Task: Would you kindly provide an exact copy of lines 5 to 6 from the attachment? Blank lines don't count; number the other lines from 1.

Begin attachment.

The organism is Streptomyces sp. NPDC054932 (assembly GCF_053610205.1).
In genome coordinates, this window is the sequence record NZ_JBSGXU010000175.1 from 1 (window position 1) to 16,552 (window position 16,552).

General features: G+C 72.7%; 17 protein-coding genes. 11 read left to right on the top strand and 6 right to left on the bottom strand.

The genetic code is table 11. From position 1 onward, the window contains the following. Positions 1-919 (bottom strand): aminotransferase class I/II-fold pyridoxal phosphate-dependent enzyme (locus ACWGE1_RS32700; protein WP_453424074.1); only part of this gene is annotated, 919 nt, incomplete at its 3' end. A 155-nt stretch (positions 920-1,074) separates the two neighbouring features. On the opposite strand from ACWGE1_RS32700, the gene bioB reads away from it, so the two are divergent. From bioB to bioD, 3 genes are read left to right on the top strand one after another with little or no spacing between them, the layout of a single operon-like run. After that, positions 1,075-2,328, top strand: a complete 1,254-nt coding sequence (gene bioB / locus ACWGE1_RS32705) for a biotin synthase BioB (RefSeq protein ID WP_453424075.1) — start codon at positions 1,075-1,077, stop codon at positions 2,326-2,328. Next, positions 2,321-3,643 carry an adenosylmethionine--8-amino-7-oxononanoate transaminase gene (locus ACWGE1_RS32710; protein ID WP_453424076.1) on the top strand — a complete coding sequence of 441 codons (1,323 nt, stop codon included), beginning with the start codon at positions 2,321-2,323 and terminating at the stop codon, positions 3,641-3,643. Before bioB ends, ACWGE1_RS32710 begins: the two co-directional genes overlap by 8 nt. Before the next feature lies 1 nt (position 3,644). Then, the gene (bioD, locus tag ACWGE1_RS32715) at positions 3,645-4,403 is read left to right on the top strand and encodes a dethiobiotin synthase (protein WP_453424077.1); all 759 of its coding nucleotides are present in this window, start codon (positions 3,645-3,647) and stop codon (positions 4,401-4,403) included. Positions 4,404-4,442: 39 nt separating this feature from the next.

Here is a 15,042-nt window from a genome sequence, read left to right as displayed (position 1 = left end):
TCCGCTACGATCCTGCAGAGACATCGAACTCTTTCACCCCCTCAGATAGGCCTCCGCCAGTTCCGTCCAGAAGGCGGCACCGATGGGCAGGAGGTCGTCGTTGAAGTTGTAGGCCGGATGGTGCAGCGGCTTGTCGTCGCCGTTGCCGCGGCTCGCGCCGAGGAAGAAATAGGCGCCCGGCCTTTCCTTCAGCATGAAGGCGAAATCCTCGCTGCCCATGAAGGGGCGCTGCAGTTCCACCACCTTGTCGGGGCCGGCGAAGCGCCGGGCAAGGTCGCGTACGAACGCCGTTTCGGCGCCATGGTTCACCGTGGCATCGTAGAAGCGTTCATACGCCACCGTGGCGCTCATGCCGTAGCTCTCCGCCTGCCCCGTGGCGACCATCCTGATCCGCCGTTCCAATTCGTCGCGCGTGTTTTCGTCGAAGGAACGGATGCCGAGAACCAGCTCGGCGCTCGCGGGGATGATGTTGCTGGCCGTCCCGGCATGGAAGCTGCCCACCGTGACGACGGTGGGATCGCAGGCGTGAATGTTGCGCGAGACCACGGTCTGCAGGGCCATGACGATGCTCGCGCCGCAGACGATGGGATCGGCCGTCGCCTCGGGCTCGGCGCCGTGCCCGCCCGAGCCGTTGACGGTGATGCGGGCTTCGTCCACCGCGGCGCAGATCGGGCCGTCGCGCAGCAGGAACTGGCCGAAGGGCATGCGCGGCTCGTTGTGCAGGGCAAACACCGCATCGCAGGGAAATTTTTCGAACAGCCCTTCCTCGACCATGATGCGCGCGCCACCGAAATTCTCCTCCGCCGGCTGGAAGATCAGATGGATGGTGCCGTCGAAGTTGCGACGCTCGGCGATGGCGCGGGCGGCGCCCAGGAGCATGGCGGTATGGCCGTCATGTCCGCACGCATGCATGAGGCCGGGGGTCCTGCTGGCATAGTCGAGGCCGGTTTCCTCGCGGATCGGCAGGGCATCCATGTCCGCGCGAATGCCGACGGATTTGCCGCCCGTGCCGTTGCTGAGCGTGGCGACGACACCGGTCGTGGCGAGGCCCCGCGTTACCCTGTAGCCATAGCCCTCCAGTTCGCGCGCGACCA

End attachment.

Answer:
Here is a 15,042-nt window from a genome sequence, read left to right as displayed (position 1 = left end):
TCCGCTACGATCCTGCAGAGACATCGAACTCTTTCACCCCCTCAGATAGGCCTCCGCCAGTTCCGTCCAGAAGGCGGCACCGATGGGCAGGAGGTCGTCGTTGAAGTTGTAGGCCGGATGGTGCAGCGGCTTGTCGTCGCCGTTGCCGCGGCTCGCGCCGAGGAAGAAATAGGCGCCCGGCCTTTCCTTCAGCATGAAGGCGAAATCCTCGCTGCCCATGAAGGGGCGCTGCAGTTCCACCACCTTGTCGGGGCCGGCGAAGCGCCGGGCAAGGTCGCGTACGAACGCCGTTTCGGCGCCATGGTTCACCGTGGCATCGTAGAAGCGTTCATACGCCACCGTGGCGCTCATGCCGTAGCTCTCCGCCTGCCCCGTGGCGACCATCCTGATCCGCCGTTCCAATTCGTCGCGCGTGTTTTCGTCGAAGGAACGGATGCCGAGAACCAGCTCGGCGCTCGCGGGGATGATGTTGCTGGCCGTCCCGGCATGGAAGCTGCCCACCGTGACGACGGTGGGATCGCAGGCGTGAATGTTGCGCGAGACCACGGTCTGCAGGGCCATGACGATGCTCGCGCCGCAGACGATGGGATCGGCCGTCGCCTCGGGCTCGGCGCCGTGCCCGCCCGAGCCGTTGACGGTGATGCGGGCTTCGTCCACCGCGGCGCAGATCGGGCCGTCGCGCAGCAGGAACTGGCCGAAGGGCATGCGCGGCTCGTTGTGCAGGGCAAACACCGCATCGCAGGGAAATTTTTCGAACAGCCCTTCCTCGACCATGATGCGCGCGCCACCGAAATTCTCCTCCGCCGGCTGGAAGATCAGATGGATGGTGCCGTCGAAGTTGCGACGCTCGGCGATGGCGCGGGCGGCGCCCAGGAGCATGGCGGTATGGCCGTCATGTCCGCACGCATGCATGAGGCCGGGGGTCCTGCTGGCATAGTCGAGGCCGGTTTCCTCGCGGATCGGCAGGGCATCCATGTCCGCGCGAATGCCGACGGATTTGCCGCCCGTGCCGTTGCTGAGCGTGGCGACGACACCGGTCGTGGCGAGGCCCCGCGTTACCCTGTAGCCATAGCCCTCCAGTTCGCGCGCGACCA